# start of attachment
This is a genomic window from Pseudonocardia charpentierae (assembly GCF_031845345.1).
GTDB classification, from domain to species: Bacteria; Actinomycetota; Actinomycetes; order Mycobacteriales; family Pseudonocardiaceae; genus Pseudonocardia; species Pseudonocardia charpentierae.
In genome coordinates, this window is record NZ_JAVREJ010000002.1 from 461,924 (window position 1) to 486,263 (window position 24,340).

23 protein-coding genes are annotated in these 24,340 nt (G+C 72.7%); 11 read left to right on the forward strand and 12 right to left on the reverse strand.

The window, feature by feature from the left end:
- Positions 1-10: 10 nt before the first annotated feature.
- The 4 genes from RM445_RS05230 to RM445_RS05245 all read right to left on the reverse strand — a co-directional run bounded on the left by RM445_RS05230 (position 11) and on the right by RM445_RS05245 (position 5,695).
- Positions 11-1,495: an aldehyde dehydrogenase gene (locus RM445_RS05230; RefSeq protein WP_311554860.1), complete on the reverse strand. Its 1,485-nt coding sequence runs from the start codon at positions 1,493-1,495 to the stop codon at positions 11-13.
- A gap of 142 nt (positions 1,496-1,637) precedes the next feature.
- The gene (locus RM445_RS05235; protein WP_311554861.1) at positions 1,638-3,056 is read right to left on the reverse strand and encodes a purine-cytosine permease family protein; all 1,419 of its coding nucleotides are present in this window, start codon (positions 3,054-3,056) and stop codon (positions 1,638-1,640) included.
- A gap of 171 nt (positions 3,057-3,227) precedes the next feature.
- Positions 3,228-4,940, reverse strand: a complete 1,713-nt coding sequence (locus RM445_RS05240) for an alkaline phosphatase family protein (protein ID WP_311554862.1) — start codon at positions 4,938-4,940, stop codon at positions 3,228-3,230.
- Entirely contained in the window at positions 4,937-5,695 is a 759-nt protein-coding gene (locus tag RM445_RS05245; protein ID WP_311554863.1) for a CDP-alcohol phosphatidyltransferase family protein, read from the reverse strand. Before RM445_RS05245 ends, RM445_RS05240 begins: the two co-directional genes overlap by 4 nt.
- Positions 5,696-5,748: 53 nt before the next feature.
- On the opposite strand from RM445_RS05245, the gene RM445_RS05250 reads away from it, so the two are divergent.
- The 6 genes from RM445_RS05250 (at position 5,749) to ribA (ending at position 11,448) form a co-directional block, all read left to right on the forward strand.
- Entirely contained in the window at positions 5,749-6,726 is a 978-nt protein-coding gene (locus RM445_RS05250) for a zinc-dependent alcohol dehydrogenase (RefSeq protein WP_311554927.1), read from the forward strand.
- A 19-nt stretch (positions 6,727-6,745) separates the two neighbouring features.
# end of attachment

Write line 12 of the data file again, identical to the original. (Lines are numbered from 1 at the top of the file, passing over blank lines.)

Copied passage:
- Positions 3,228-4,940, reverse strand: a complete 1,713-nt coding sequence (locus RM445_RS05240) for an alkaline phosphatase family protein (protein ID WP_311554862.1) — start codon at positions 4,938-4,940, stop codon at positions 3,228-3,230.